Elsewhere Club Tropicana and Liquid and Envy offer up more mainstream fare for those wanting to dance the night away.
B: There are some great pubs in Aberdeen. Six Degrees North, CASC, Bar 99, The Tippling House, Krakatoa (formerly The Moorings) and the two Brewdog venues are always good for a pint; as are most places on Belmont Street. The Siberian Vodka Bar, Ma Cameron’s, The Howff and the Prince of Wales are among my personal favourite haunts.
S: The first rule about Dundee pubs, is you don’t talk about Dundee pubs.
Well, at least not by their real name anyway. Using the proper name of Perth Road favourite Mennie’s isn’t so much a faux pas as just plain weird.
Elsewhere Dundee has outstanding pubs to satisfy every taste and quench every thirst. From The Phoenix on Nethergate to The Fisherman’s Tavern in the Ferry, there are a host of long-established, friendly boozers across the city.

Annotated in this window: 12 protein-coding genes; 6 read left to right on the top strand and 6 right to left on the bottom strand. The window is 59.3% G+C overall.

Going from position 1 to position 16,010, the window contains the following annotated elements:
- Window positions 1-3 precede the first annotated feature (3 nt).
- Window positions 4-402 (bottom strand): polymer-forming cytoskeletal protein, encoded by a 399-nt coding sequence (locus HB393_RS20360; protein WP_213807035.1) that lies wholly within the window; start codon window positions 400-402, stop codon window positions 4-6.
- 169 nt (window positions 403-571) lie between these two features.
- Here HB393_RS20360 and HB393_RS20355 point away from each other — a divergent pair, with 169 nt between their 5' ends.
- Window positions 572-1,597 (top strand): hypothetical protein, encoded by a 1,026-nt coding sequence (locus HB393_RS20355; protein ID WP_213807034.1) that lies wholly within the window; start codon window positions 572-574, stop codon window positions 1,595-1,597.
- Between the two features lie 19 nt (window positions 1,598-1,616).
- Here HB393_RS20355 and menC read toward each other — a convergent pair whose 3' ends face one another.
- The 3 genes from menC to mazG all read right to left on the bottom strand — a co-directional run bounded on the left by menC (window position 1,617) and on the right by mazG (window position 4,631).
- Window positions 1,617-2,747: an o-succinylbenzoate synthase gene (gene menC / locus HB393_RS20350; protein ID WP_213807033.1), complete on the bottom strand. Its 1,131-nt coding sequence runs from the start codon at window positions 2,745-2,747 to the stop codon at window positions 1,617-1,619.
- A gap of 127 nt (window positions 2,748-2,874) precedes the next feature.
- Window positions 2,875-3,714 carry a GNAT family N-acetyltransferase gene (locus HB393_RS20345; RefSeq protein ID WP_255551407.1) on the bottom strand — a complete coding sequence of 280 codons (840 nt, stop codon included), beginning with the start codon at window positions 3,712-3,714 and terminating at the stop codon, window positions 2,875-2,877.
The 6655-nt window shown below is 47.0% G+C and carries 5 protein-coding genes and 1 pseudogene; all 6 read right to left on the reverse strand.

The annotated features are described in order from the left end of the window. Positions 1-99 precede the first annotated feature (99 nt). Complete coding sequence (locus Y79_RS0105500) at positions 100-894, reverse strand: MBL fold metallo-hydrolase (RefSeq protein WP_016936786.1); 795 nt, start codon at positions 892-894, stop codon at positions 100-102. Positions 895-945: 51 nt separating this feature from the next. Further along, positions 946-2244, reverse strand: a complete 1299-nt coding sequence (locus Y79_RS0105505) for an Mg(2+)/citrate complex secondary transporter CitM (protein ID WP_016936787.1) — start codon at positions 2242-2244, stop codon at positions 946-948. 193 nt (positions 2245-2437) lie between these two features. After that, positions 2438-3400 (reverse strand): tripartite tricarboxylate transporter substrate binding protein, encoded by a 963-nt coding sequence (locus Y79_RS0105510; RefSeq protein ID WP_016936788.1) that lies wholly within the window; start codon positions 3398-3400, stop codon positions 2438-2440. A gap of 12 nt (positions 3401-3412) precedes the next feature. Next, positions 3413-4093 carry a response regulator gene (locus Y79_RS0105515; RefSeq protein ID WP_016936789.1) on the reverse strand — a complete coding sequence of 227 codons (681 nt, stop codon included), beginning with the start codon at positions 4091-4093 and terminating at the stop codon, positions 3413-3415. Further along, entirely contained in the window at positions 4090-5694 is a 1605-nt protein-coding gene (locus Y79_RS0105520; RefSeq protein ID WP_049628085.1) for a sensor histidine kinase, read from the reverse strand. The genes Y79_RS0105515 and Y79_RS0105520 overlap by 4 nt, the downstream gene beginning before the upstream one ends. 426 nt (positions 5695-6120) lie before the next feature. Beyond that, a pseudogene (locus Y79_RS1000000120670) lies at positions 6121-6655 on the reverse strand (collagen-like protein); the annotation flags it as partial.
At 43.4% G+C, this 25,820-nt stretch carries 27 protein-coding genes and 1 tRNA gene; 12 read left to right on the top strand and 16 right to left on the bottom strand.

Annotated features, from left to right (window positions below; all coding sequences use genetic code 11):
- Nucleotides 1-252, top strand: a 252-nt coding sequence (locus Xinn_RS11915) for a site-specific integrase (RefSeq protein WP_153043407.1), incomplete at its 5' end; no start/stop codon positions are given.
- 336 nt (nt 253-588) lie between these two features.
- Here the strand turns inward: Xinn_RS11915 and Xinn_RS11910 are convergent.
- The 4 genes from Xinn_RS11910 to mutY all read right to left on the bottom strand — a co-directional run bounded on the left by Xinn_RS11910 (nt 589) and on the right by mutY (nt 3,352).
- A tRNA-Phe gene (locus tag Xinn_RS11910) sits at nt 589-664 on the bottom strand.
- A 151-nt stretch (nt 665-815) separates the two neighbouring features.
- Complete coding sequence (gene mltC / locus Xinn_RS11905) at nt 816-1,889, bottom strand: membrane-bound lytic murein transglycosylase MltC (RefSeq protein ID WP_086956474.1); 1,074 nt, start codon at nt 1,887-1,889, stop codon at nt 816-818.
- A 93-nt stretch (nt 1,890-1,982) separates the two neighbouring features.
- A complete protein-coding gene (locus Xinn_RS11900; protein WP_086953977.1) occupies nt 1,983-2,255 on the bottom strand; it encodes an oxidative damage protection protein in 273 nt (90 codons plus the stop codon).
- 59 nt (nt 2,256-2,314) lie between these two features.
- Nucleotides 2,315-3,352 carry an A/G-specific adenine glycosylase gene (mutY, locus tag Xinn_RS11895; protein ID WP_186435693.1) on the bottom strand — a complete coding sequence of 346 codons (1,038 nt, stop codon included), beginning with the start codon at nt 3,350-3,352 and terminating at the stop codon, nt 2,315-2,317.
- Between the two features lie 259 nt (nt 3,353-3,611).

There are also newer pubs like Brewdog and The Beer Kitchen for those who prefer their drinks a little more hipster-y.
B: Since moving to Dundee I’ve probably enjoyed more sunny days than in a whole year up north. Seriously, it’s like Dundee has a weather pattern different to the rest of Scotland or something.
This is subjective though. I don’t mind the rain and if you’re a lover of winter mornings then Aberdeen and the surrounding countryside is great. You can’t beat waking up to a few inches of sna’ and views to the snow-capped Grampians.
S: You wouldn’t know it from this summer, but Dundee is usually sunny. Or sunnier than other Scottish cities. Scotland is still Scotland, after all.